Lots of film enthusiasts like me are licking their chops in anticipation of Steven Spielberg's biopic, Lincoln, set to arrive this year and likely win every Academy Award shortly thereafter. But the filmmaker, who hasn't directed a film since the embarrassing fourth installment of the Indiana Jones franchise, has brought a double dose of holiday joy to moviegoers everywhere. Released within four days of each other, The Adventures of Tintin and the tearjerker War Horse are tasty appetizers before Spielberg directs Daniel Day Lewis to the Oscar promiseland next winter.
The day after Christmas I, and what seemed to be the rest of Bend, went out to see a movie. I was finally ready to open up my wallet and purchased two tickets for what was billed as The Adventures of Tintin: An IMAX 3D Experience for the low, low price of an arm and a leg. Entering the lobby, there were lines upon lines forming for showings an hour away. But, to my relief, most of these were for War Horse which got me thinking, "had I picked the wrong movie?" As it turns out, yes, yes I did.
It's hard to pass up a movie with Steve Spielberg and Peter Jackson plastered all over it. The duo has been responsible for some of the most important movies in recent Hollywood history. Sadly, Tintin doesn't fit the bill. A four-year collaboration between Jackson and Spielberg, Tintin is the most realistic fully animated movie I've ever seen. If the title character were sitting next to you, you probably wouldn't notice anything odd about him. This was a movie made for 3D, just as it was made to be animated. Unfortunately, though, the story is crap.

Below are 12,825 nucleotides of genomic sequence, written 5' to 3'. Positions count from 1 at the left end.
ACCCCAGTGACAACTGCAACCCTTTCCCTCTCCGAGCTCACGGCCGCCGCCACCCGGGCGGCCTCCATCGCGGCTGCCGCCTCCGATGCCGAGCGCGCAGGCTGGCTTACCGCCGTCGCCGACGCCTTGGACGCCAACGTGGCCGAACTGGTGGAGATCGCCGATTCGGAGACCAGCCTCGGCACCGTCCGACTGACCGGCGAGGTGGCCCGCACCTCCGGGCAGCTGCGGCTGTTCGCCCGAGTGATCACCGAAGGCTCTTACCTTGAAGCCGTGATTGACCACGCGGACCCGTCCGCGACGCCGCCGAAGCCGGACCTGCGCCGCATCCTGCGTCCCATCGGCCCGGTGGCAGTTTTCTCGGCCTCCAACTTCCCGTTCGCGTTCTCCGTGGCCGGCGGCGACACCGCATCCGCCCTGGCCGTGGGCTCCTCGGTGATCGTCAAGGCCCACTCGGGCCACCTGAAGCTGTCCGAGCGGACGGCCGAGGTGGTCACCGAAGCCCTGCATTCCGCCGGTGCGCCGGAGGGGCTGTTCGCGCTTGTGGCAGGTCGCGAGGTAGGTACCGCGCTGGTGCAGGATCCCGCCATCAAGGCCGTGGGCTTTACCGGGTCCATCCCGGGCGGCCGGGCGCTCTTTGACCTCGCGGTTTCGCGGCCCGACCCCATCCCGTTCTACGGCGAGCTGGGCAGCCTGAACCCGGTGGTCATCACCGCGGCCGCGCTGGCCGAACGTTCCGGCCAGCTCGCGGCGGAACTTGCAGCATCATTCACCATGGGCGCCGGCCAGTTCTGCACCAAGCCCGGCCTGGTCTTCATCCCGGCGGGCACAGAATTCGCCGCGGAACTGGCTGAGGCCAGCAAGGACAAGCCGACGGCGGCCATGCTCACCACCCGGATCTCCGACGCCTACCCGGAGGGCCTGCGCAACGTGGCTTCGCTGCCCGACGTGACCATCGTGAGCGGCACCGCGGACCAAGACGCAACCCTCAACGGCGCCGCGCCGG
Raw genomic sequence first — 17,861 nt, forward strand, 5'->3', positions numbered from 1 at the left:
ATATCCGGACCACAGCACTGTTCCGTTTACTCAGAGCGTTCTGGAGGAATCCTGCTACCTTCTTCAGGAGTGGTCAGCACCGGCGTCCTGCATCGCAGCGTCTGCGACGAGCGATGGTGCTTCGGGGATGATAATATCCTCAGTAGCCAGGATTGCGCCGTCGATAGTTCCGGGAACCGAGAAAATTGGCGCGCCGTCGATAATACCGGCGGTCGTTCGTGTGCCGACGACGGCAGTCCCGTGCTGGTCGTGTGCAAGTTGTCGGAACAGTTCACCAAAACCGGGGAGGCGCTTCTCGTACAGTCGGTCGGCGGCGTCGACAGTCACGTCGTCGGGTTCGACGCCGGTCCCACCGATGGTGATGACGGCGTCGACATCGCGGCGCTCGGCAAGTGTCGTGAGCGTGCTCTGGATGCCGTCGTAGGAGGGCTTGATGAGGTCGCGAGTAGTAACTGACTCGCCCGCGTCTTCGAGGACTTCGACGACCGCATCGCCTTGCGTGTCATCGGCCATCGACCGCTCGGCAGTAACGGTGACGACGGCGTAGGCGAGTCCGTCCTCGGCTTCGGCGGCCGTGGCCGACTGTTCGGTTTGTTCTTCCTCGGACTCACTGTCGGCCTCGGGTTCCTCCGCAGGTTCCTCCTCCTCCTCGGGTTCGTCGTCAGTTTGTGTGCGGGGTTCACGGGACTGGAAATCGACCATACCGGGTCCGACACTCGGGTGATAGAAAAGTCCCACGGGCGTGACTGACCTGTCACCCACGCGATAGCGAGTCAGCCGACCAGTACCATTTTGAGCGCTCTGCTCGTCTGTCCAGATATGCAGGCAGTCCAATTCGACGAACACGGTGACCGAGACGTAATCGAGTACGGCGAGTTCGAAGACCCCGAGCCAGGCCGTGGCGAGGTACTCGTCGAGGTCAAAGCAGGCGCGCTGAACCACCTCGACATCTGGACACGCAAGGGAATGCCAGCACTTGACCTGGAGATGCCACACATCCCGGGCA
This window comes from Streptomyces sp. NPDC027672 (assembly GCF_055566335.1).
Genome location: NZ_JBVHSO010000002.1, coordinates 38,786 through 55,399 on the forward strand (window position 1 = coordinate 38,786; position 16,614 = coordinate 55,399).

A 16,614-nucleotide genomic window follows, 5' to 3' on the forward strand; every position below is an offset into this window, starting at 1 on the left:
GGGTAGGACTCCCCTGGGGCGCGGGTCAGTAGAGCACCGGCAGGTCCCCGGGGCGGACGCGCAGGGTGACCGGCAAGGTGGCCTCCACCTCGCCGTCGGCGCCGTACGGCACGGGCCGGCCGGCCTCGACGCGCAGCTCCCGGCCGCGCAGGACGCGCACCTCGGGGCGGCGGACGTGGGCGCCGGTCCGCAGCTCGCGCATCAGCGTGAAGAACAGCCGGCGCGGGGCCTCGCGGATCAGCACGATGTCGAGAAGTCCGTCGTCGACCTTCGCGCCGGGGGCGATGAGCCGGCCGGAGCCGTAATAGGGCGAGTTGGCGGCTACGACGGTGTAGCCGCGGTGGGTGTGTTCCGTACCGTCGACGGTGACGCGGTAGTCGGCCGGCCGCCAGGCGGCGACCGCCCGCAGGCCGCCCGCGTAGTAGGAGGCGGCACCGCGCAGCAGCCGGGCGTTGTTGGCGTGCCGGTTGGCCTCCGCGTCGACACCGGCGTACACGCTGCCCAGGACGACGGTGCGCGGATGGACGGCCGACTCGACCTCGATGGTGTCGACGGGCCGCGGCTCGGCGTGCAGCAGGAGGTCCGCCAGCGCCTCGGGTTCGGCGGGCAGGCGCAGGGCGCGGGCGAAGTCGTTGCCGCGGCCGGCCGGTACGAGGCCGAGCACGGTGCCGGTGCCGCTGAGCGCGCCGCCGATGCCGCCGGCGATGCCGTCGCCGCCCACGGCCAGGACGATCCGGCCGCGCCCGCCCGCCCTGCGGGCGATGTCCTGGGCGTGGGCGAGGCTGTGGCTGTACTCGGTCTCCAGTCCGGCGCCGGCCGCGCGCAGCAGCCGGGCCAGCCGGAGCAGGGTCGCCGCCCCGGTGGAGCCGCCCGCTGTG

The film is based on comic books created by Belgian artist, Hergé, about a young journalist who is one part Robert Langdon and one part Indiana Jones, and gets swindled into a boring adventure after he refuses to let a man buy a model pirate ship. It went from dull to ridiculous and back to dull again. Not to mention a completely impractical use of high-rise cranes. Had this been a silly ol' 2D, live-action movie, I would have asked for my money back. Needless to say, I left the theater with a frown on my face.
I wouldn't, however, give up on the man who brought us Jurassic Park and a few days later saw most people's first-choice, Warhorse. Spielberg has made as large a living off sentimental period pieces as he has off of dinosaurs and aliens, and this one fits that sappy mold. The story of an English chap whose childhood horse gets sold off to WWI and the journeys they take to reunite.
In 1998, Spielberg gave us Saving Private Ryan, one of the greatest war movies ever made, but War Horse has an entirely different sentiment. For some reason, we care so much more when animals get involved. In this movie, I found myself not rooting for the boy, but for the horse, Joey. In the end, it was a war movie that's less about war and more about finding sympathy for others under desperate circumstances.
Despite the lumps in my throat, this was a great WWI movie - something we don't often see - and oddly enough, the Germans didn't seem all that bad. War Horse succeeds where Tintin didn't because of its well-thought out story. While you're always wondering where Joey will end up, with Tintin you know exactly where he's going.
If you didn't spend your holiday at the cinema and haven't seen either of these flicks, I would suggest going with War Horse... as we all wait for Lincoln, of course.
The Adventures of Tintin
Starring Daniel Craig, Jamie Bell
and Simon Pegg
Starring Jeremy Irvine and Emily Watson